"When a walk-on beats out a scholarship player, it's usually an older guy who's been there longer, who's been able to practice two or three years and has been in the program already," Sailer said. "That happens all the time because they're mentally more ready and they've been there, so they have the experience. That does happen. Seeing a [walk-on] freshman beat out a [scholarship] freshman is pretty rare.''
Pelini said he typically likes to have at least two kickers on his roster - one scholarship player and one walk-on. He then just lets the competition play itself out during the preseason.
Missouri tries a similar approach, only it likes having three kickers in camp and doesn't include a scholarship player in the mix. The last Missouri placekicker to earn a scholarship directly out of high school was Plano (Texas) West's Matt Casaday, who signed with the Tigers in 2005 as a combination kicker/punter but never reached the top of the depth chart at either position.
Since then, the Tigers have offered only perceived can't-miss prospects such as former Houston (Texas) Clear Lake standout Dustin Hopkins, who signed with Florida State as the nation's top 2009 kicking recruit and now is ranked by nfldraftscout.com as the No. 1 kicking prospect in the 2013 draft class.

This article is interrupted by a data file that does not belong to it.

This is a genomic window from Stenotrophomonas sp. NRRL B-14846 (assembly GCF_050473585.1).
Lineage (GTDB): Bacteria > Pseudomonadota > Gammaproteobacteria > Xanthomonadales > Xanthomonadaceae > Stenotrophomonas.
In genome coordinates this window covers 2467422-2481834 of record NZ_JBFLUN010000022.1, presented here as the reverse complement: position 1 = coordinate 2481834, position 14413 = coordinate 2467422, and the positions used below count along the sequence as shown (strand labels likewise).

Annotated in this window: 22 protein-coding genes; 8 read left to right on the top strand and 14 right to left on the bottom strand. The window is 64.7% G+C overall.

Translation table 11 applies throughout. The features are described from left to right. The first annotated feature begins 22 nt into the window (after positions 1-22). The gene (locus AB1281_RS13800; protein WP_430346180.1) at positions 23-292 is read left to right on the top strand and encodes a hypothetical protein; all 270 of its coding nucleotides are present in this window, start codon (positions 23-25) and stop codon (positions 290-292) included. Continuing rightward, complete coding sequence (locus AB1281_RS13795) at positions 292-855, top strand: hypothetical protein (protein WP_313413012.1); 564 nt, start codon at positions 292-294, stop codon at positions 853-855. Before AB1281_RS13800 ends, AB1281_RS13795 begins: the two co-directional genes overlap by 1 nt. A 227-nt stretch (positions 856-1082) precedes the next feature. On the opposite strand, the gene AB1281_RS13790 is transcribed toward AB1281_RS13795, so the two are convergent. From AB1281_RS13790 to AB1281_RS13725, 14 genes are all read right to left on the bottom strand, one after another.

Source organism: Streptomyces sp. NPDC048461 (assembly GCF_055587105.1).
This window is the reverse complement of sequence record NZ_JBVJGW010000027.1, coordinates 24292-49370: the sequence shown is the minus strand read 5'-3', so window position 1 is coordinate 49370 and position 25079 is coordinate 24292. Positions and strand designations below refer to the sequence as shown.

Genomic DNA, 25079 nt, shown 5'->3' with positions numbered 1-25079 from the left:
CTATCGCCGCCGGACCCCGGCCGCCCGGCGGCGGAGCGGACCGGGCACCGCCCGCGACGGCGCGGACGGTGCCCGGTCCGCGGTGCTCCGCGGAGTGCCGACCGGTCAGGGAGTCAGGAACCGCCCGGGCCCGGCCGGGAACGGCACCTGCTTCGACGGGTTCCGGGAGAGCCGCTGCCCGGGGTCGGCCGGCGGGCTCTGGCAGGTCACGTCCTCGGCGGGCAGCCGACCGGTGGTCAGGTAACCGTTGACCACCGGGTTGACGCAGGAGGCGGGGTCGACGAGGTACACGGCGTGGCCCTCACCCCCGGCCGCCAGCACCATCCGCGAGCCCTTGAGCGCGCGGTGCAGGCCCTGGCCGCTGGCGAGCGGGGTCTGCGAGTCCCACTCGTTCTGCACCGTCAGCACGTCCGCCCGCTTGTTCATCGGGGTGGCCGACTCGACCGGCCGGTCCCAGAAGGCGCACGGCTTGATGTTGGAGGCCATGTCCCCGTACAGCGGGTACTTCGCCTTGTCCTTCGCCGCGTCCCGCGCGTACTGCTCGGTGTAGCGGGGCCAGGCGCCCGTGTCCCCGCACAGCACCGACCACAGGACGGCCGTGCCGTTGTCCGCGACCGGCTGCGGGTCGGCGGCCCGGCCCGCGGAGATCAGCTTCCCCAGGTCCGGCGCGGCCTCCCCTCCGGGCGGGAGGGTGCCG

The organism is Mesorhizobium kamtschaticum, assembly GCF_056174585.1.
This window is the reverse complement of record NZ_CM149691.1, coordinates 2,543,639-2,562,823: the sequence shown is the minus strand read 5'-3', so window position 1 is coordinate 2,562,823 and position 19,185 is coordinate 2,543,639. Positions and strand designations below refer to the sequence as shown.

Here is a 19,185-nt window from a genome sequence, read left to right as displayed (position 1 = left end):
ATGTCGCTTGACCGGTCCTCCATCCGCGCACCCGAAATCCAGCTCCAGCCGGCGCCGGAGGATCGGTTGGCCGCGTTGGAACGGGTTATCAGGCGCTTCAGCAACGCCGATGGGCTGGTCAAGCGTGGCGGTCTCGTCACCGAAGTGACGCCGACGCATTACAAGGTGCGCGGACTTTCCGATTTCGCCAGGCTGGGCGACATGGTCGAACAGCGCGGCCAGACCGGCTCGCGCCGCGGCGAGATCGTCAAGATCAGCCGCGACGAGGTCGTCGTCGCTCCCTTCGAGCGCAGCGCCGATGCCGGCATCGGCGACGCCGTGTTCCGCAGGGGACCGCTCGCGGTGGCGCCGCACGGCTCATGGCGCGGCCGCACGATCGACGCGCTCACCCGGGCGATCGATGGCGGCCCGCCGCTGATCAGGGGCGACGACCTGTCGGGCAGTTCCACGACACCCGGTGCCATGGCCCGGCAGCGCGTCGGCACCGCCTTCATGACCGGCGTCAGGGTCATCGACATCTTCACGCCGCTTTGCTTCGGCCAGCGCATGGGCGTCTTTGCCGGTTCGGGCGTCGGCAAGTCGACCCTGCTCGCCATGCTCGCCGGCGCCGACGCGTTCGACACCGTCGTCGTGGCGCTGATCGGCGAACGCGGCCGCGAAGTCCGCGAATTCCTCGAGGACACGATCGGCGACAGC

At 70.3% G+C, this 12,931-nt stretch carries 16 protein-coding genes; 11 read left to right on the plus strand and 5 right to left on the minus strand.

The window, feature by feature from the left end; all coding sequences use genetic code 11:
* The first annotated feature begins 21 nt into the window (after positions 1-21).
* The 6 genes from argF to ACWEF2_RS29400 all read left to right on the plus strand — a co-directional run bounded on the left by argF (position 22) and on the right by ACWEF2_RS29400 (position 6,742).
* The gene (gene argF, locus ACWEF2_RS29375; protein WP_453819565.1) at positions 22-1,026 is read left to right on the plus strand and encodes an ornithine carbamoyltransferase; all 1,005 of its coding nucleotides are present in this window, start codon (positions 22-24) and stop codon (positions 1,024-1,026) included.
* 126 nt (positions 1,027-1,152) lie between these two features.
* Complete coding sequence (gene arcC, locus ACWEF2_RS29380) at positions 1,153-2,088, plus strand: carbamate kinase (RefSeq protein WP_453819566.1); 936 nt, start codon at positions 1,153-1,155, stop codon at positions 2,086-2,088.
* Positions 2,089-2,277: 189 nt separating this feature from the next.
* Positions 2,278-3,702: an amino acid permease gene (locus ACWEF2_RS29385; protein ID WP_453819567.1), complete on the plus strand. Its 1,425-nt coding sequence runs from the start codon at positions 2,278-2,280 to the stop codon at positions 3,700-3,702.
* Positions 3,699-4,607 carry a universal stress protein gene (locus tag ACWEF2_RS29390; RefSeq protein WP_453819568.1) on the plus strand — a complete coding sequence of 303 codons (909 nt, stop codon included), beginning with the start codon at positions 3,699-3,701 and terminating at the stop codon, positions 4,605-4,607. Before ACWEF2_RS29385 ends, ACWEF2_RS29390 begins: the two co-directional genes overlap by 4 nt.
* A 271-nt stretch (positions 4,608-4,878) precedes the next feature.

Missouri changed its recruiting strategy after its scholarship kickers frequently got beaten out by walk-ons early in Gary Pinkel's coaching tenure. If a walk-on wins the job and proves he can handle the demands that come with it, that's when the Tigers will award him a scholarship.
"We've scholarshipped these guys once they've proved themselves," Yost said. "We're a school where you can come in and do a good job and we'll take care of you. If you win the job, we're not going to sign somebody and see if that guy's better. If you win the job and show us and we feel you can be the guy for however long you have left - two years, three years or one year - if you earn the job and win it, we're not going to go out and try to scholarship somebody [else]. We're going to take care of the guy who earned it and took care of us.''
And the Tigers certainly won't play favorites.
That much became obvious in 2006 when Wolfert won Missouri's kicking job by beating out incumbent starter Adam Crossett, who happens to be Yost's brother-in-law.
"It didn't make Thanksgiving a lot of fun," Yost said, "but the bottom line is it was the best thing for the program. The best guy's going to play."
In Missouri's case, the best guy typically wasn't offered a scholarship straight out of high school.